persistent malnutrition in early life (i.e., during the first 2 years of life) negatively influences reasoning, visuospatial functions, IQ, language development, attention, learning, and academic achievement Continue reading Indolence and Malnutrition: Cause or Effect??
Janet Cameron has posted a thoughtful blog about the pitfalls of historical writing. In my reading about the Great Irish Famine I have yet to discover a full length book by an English historian, something I believe is necessary in order to gain a proper English perspective on the events. I have read several books by Irish historians and it is sometimes too easy to conclude that the writer’s view point – the unconditional condemnation of the British authorities and the British landlords – is distorted by excessive subjectivity. That is not to say that I have not read accounts … Continue reading Salutary Lessons for a Would-be Historian
The post from Felicity Sidnel about cohousing that I re-blogged recently reminded me of something I read whilst researching the Irish famine of 1845-51. Prior to this traumatic event there existed in parts of the North West of the island a system of communal land occupation and cultivation known as rundale. It had remained unchanged for many centuries¹. It continued even though legal ownership of the land might be vested in a landlord with ties to the British mainland. The people resided in a cluster of homes called a clachan. The adjacent land radiated out from the cluster and was … Continue reading Community vs Individualism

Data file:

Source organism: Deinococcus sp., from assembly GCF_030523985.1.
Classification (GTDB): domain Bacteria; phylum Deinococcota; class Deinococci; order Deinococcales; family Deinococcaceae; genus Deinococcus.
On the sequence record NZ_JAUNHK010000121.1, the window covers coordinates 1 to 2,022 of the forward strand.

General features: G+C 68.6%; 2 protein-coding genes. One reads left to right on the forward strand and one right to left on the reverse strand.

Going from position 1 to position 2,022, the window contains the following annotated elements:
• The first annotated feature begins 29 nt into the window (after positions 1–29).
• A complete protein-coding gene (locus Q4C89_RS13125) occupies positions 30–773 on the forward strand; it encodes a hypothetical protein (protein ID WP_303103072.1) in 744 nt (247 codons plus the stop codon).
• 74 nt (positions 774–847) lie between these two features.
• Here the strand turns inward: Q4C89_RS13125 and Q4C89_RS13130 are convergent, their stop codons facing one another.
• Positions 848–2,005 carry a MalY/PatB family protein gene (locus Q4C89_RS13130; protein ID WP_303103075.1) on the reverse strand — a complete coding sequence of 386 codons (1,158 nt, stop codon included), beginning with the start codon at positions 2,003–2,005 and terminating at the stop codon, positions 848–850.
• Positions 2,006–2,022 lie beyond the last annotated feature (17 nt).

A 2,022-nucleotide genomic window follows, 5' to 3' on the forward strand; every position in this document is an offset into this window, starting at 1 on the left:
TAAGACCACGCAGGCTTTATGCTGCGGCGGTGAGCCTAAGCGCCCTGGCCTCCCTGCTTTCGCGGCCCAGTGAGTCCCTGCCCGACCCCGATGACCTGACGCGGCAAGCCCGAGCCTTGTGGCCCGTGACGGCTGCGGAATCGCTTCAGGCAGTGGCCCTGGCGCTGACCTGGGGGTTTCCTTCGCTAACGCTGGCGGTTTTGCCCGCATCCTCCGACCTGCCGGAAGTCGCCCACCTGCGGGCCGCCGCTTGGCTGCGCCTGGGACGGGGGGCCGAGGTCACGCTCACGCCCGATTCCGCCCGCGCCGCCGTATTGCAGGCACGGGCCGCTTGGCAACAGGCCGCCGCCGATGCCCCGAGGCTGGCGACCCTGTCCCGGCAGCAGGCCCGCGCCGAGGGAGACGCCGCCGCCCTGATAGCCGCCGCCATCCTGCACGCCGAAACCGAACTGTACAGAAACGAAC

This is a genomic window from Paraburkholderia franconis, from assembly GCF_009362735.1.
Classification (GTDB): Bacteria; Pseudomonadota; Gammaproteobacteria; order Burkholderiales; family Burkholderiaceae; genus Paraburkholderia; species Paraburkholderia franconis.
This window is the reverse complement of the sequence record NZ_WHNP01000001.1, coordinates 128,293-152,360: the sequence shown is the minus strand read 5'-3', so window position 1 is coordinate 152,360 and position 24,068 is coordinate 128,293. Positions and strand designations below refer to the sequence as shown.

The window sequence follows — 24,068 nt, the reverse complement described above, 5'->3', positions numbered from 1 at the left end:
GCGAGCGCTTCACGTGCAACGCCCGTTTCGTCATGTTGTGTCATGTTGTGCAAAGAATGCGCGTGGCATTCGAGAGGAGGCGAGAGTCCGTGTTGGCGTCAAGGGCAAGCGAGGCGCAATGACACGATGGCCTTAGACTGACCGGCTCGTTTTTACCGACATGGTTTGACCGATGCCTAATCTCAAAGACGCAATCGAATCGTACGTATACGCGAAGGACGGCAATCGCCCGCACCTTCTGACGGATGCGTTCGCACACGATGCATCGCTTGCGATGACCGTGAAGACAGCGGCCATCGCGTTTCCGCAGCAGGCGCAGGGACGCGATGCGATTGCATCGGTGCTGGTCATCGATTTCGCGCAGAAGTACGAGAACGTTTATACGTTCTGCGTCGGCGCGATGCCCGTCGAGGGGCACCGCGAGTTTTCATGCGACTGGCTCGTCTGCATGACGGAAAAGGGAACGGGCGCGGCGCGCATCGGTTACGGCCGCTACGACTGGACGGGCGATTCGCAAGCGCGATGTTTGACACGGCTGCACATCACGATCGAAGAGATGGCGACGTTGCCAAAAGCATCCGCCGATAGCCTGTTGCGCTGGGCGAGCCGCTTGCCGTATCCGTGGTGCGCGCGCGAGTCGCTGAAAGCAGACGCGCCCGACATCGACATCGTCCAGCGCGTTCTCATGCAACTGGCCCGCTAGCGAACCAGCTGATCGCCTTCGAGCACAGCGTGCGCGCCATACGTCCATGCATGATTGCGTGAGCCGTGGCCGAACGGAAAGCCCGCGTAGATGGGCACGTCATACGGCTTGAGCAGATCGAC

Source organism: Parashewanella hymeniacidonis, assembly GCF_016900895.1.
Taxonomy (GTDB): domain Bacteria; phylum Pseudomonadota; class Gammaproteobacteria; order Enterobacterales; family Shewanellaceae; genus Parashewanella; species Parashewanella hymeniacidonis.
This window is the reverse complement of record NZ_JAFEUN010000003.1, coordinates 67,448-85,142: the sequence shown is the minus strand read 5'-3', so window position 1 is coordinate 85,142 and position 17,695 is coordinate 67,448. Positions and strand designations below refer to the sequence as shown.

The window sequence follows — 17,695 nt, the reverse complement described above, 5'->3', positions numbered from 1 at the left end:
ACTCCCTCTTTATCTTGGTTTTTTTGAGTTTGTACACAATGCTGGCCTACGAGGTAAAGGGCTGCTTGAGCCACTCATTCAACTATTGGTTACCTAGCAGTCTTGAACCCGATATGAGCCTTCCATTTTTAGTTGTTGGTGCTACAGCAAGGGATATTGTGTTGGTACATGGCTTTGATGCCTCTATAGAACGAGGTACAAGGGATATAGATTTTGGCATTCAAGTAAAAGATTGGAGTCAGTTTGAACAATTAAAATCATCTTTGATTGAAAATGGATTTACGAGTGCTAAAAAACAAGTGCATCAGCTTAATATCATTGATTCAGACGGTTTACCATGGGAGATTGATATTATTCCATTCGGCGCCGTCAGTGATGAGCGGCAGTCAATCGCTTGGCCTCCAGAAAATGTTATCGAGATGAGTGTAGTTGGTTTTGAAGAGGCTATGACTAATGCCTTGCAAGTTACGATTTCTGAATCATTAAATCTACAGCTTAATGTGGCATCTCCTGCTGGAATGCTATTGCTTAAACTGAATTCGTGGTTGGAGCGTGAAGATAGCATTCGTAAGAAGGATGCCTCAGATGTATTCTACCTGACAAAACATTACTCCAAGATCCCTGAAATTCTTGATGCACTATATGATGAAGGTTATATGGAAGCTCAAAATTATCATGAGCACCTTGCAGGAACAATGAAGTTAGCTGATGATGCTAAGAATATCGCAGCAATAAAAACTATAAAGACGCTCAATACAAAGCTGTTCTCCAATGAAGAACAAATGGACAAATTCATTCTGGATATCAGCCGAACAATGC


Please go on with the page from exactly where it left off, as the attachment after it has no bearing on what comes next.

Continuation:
Horror is a popular genre. Fantasies involving zombies, mummies or vampires are as widely read today as they ever were in the past. But history is filled with real horrors. Which raises the question: is it ever possible for a novel to do justice to real life horrors such as The Great Irish Famine? Part of my research for my novel set in the period of the Irish famine of 1845-51 has consisted of reading a massive volume entitled Atlas Of The Great Irish Famine. Produced in 2012 by Cork University Press, it is a monumental work, consisting of a … Continue reading Inconceivable Realities: Writing of Past Horrors
The story began a few years ago when a certain gentleman (I’ll call him Paddy) joined our local writers’ group. Some years previously he had suffered serious injuries in a road accident and had subsequently been diagnosed with Parkinson’s Disease. From being a successful professional, keen golfer and member of Toastmasters, he was facing the frustrations of a debilitating condition that makes communication difficult. Nevertheless, he was determined to produce a collection of anecdotes and stories from his family history, humorous incidents from his long career, and adaptations of Irish folk tales. With help from members of the group he … Continue reading Nineteenth Century History – a new project (or two) for me?